Earlier this week, Oath, a subsidiary of Verizon, quietly tweaked its policies to expand its ability to serve up targeted ads. The change, spotted by Jason Kint of Digital Content Next, was confirmed by Oath to CNET.
Oath provides even more detail about just how far it can probe into a user’s communications, stating that it can analyze content including “emails, instant messages, posts photos, attachments, and other communications.” It even notes that it can collect Exchangeable Image File Format (EXIF) data from images uploaded by the user—information that can be used to identify everything from the date and time a photo was taken to the geolocation associated with an image.
The policy also goes out of its way to mention that it can analyze “user content around certain interactions with financial institutions”—though Oath promises that it has an automated system that will strip out any identifying information.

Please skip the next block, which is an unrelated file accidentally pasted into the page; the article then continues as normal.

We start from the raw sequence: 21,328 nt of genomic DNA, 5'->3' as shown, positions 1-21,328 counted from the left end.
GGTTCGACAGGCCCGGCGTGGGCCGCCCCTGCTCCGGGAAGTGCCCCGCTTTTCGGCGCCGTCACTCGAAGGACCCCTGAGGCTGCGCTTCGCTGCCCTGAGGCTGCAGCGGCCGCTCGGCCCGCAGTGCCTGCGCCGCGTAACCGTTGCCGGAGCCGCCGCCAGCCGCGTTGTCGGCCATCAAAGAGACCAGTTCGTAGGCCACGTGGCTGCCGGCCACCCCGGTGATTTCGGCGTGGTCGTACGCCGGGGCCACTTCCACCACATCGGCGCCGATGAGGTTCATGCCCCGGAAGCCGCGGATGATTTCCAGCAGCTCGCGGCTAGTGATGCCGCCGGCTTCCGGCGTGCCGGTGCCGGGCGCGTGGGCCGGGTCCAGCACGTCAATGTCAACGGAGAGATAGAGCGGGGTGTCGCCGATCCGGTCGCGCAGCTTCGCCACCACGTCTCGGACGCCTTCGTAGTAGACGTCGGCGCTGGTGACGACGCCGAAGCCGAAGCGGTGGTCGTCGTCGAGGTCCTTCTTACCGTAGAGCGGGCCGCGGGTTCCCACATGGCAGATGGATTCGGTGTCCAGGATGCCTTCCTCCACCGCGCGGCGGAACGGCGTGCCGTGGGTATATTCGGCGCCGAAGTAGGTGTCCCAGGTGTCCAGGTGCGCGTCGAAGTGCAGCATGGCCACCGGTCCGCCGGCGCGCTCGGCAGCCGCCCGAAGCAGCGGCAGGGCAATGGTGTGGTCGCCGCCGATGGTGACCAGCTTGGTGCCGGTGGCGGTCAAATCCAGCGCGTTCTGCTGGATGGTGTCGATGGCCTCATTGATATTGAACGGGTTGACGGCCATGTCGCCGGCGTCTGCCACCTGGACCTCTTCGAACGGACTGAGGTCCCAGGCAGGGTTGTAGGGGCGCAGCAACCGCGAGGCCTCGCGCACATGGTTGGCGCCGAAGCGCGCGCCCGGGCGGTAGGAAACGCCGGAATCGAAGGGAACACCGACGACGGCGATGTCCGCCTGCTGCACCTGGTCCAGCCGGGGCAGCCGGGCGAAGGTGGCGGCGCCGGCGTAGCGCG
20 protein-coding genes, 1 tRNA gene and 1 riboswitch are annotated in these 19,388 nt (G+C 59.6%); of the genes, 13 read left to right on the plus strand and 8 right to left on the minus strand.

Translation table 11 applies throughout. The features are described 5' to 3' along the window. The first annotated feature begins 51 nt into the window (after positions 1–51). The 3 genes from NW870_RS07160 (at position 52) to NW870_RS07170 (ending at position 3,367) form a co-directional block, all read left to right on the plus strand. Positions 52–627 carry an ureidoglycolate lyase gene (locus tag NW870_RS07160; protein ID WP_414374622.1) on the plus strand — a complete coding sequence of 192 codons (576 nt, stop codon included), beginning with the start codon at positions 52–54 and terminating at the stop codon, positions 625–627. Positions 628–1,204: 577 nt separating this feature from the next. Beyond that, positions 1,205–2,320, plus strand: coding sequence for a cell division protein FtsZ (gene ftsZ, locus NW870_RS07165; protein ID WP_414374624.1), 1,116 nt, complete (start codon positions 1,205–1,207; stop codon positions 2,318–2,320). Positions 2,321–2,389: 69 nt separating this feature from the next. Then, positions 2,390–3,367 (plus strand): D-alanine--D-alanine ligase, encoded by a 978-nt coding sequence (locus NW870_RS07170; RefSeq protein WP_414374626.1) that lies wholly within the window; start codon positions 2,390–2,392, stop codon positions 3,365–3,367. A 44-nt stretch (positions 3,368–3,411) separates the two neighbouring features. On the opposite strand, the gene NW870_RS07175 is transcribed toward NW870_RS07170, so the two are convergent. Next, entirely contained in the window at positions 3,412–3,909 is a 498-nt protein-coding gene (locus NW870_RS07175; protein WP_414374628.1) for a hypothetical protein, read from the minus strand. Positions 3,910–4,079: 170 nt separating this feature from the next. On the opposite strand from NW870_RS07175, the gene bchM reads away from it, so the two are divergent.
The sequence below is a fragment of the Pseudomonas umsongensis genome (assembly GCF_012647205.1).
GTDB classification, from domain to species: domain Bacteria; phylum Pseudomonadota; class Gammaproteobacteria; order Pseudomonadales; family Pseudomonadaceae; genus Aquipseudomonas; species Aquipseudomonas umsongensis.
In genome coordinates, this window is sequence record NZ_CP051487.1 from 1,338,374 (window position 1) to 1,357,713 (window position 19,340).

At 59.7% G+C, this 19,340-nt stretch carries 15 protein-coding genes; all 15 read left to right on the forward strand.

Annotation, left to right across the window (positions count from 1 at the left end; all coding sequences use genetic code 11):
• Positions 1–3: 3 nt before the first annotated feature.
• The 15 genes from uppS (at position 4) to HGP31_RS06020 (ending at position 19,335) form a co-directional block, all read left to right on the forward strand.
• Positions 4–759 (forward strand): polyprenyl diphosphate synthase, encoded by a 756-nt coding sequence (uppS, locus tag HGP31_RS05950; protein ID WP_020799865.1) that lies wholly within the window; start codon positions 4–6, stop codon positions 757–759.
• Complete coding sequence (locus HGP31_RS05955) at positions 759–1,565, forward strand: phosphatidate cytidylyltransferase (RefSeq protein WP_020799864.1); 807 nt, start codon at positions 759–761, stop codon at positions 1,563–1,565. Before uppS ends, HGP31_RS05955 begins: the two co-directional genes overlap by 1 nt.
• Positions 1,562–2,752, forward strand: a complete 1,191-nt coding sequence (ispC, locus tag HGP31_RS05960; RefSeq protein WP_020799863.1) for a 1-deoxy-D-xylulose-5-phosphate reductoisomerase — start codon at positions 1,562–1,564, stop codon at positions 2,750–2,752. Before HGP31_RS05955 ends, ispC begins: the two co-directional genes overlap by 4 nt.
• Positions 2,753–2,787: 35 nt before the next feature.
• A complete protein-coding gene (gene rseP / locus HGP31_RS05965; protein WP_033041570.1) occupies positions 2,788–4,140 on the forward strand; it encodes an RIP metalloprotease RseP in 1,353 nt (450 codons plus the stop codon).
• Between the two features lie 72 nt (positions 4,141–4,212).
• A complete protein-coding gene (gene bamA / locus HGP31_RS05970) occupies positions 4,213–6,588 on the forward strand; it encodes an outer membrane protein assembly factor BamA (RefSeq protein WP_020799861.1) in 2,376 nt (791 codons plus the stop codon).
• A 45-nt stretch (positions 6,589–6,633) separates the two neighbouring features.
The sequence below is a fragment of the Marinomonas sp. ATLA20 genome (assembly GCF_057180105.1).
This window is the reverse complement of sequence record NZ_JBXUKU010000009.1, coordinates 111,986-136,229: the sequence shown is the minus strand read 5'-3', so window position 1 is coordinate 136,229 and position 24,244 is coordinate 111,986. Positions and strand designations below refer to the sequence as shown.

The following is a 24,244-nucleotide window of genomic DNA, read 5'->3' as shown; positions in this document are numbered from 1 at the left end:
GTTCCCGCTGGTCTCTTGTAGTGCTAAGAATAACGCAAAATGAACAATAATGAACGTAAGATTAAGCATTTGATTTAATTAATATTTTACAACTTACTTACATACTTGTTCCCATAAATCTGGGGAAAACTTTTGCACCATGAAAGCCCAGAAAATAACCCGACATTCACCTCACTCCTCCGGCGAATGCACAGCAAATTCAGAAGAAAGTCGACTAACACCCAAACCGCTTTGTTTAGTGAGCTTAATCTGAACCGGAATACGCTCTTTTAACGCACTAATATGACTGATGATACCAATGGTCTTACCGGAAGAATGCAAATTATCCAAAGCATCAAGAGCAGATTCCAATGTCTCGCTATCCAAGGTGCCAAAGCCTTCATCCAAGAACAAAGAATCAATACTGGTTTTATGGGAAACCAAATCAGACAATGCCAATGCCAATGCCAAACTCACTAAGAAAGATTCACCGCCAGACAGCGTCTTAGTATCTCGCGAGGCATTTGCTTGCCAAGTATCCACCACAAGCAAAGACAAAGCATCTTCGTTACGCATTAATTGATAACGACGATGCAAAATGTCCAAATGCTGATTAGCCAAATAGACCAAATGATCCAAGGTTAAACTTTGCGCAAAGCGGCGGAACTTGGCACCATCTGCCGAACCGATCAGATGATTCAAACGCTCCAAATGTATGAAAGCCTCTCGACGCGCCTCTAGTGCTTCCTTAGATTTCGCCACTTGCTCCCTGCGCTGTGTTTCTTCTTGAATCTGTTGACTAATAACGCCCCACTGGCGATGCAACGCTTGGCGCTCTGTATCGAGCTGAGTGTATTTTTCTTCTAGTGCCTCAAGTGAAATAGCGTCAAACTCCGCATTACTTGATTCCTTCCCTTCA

These policies are not entirely new to those under the Oath umbrella. The 225 million monthly active users of Yahoo Mail have been exposed to similar scanning procedures for some time. For the millions of people still logging into AOL to check their inbox, this is all new.
It’s also totally expected. From the moment Verizon acquired Yahoo in $4.5 billion last year, its intentions were clear. The telecommunications giant had no interest in the beleaguered brand, its many failed acquisitions, or the three billion accounts compromised in massive data breaches. The acquisition was always about online advertising, a $200 billion industry.
It is possible to limit some of the invasive practices of this Frankenstein’s monster of old web services. Login to your Yahoo account and visit the Ad Interest Manager or sign in to AOL and choose to opt out of interest-based advertising. It’s not quite a perfect solution, but it’s better than nothing.